Tuesday, June 9, 2009

Gord’s Little Workshop: Adirondack chair from aromatic cedar

Something really exciting happened while I sanded and cut wood yesterday.

Now, when I say exciting, I do mean exciting, but strictly from my point of view.

[If you’re 17 years old and have a hot car, or are eating the best pizza ever or are skiing downhill at breakneck speed right now without a helmet, then my story might sound pretty lame in comparison. It might, but I doubt it.]

After sanding 100 cedar pieces for five Rietveld chairs yesterday, I cut into the scrap lumber my neighbour was going to toss and it turned out to be aromatic cedar.

["Aromatic cedar, I tell you!": photo GAH]

Aromatic cedar, I tell you - saved from a fire or the scrap heap of life to become an Adirondack chair.

And for the rest of my life, every time I sit in it I’ll breathe deeply and say, “Ahhh. You’re a lovely smelling chair.”

Ain’t that exciting?


Can you beat that for excitement?


Prose: backpack canoe, more than a trilogy part 2 - ‘first day out’

Backgrounder: “Somewhere near the middle of North Tea Lake, while sitting in canoes rented from “No Way Out Adventures”, our group of canoes stopped so that weary occupants, myself among them, could take a welcome break. Black licorice sticks never tasted sweeter. My shoulders had never been so sore or hot to the touch. It all seemed worth it an hour later when on dry land.” gaharrison

first day out

breakfast, fresh at “no way out”
equal parts stiff cool breeze
and soft-boiled eggs
the mosquitoes thankfully took a break.
large loads of freight
every item precious
bring anxious smiles as canoes,
sitting much lower in the water now,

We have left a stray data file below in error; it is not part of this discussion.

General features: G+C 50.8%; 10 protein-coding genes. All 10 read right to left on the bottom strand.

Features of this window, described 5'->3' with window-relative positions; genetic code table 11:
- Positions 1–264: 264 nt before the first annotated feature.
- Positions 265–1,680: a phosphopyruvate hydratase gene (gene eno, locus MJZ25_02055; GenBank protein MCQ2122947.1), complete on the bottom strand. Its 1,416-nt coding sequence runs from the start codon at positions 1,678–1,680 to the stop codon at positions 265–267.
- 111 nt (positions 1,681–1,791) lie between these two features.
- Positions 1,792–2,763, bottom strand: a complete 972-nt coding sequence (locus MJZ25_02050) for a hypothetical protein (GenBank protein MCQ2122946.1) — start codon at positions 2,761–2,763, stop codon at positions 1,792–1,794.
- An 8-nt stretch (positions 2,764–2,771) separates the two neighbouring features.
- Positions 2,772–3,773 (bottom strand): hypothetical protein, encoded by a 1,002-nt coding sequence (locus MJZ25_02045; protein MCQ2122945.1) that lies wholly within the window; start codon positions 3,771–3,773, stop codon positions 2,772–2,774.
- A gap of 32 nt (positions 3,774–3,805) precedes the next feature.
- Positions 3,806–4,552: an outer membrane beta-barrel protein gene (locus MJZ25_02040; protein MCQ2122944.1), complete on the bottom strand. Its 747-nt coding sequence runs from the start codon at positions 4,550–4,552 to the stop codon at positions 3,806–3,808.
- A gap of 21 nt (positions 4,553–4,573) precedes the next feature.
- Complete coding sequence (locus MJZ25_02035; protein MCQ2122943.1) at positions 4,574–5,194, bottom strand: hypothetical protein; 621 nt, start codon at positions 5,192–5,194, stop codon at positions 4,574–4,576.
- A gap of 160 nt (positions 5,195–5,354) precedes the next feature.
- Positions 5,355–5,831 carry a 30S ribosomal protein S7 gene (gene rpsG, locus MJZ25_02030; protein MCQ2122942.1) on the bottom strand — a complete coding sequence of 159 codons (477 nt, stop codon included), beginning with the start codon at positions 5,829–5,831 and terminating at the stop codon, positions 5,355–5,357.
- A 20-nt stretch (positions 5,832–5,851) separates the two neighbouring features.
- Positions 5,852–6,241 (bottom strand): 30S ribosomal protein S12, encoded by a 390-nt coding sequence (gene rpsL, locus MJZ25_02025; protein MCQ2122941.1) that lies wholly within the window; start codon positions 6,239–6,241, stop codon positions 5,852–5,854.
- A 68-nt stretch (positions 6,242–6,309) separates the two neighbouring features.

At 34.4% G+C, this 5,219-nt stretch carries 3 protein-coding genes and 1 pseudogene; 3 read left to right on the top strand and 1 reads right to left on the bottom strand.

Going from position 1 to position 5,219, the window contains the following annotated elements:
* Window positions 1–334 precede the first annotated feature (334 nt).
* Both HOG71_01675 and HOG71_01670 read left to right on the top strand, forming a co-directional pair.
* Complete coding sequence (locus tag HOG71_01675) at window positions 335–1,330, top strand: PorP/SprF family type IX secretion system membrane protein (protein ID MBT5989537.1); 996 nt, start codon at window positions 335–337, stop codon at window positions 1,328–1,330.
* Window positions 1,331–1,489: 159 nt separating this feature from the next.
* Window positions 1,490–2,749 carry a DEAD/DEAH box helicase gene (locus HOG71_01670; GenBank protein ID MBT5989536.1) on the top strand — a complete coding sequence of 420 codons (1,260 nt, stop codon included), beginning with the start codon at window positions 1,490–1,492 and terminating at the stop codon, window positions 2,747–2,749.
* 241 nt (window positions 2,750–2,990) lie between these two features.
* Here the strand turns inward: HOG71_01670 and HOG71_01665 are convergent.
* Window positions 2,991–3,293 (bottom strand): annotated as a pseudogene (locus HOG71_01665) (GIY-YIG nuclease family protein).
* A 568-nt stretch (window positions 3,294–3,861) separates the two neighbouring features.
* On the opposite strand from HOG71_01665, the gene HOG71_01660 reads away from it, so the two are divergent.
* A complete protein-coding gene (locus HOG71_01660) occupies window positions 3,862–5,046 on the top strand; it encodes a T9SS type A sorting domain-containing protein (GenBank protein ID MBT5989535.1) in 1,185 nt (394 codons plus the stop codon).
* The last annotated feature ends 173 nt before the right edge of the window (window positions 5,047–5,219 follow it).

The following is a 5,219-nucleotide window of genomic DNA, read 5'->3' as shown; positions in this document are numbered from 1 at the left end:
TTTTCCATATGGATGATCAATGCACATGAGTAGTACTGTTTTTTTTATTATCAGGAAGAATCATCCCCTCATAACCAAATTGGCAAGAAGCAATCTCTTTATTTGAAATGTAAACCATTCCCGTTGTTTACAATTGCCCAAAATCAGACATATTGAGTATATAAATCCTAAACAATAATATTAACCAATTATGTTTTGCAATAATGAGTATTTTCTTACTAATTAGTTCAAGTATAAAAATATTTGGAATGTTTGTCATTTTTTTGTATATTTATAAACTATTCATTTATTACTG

jockey heavily at the gate.
the first energetic push,
past lily pads
and long snake grass,
stretches every muscle
through endless twists and turns
to the first portage.

lunches and black licorice
quickly unpacked, are eaten
on a small outcrop of rock
backs are hunched ‘gainst
a cold wet wind.
with white caps to fight
all heads are down
hot spots tear at tired shoulders
from the hard grip on paddles.
but slowly we draw closer
to our island home
wild point of rock and pine.

... to be continued



more prose and lyrics at hit songs by G. Harrison


Monday, June 8, 2009

Would you pay 5 cents for a plastic bag?

I hope the answer is no.

When a cashier tells a customer that plastic grocery bags now cost a nickel, I hope most people will say, “Let me buy a reusable one.”

People might say, “I’ll just put my items in this cardboard box I keep in the trunk.”

Or, “I’ll just carry this item under my arm. It’s a can of deodorant, after all.”

Five cents might seem cheaper at the moment but in the long run it is not.

Coincidentally, I’m happy to report that as I’ve heard cashiers share this news (re the 5 cent cost for plastic) at our local grocery store and at the beer store a few blocks away, no one has complained.

Not one little whine! Not one shot has been fired!


How do you see or handle the plastic bag situation?


Gathering on the Green smells like a hot dog

Next year I'm going to sell hotdogs. I’ll make a fortune.

On Saturday I took my birdhouses on the road to ‘Gathering on the Green’, a neighbourhood event, with music, crafts, tea gardens, great smelling hotdogs and more, held one block from my front door.